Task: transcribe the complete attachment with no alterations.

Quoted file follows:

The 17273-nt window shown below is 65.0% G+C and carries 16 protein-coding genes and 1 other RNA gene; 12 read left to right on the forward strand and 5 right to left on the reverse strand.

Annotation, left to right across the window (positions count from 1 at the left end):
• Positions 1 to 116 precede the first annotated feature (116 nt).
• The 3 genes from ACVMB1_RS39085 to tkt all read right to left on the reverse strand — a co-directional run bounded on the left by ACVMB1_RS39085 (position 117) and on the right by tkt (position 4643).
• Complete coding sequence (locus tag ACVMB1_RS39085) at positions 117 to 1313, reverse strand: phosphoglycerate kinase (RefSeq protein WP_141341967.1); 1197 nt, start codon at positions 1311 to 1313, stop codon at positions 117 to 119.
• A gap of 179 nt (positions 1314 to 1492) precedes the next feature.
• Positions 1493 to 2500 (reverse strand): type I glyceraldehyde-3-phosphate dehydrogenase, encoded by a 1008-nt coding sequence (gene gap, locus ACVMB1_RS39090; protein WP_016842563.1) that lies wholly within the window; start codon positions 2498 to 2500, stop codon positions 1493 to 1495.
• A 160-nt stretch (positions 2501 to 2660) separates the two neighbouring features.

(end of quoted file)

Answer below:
The 17273-nt window shown below is 65.0% G+C and carries 16 protein-coding genes and 1 other RNA gene; 12 read left to right on the forward strand and 5 right to left on the reverse strand.

Annotation, left to right across the window (positions count from 1 at the left end):
• Positions 1 to 116 precede the first annotated feature (116 nt).
• The 3 genes from ACVMB1_RS39085 to tkt all read right to left on the reverse strand — a co-directional run bounded on the left by ACVMB1_RS39085 (position 117) and on the right by tkt (position 4643).
• Complete coding sequence (locus tag ACVMB1_RS39085) at positions 117 to 1313, reverse strand: phosphoglycerate kinase (RefSeq protein WP_141341967.1); 1197 nt, start codon at positions 1311 to 1313, stop codon at positions 117 to 119.
• A gap of 179 nt (positions 1314 to 1492) precedes the next feature.
• Positions 1493 to 2500 (reverse strand): type I glyceraldehyde-3-phosphate dehydrogenase, encoded by a 1008-nt coding sequence (gene gap, locus ACVMB1_RS39090; protein WP_016842563.1) that lies wholly within the window; start codon positions 2498 to 2500, stop codon positions 1493 to 1495.
• A 160-nt stretch (positions 2501 to 2660) separates the two neighbouring features.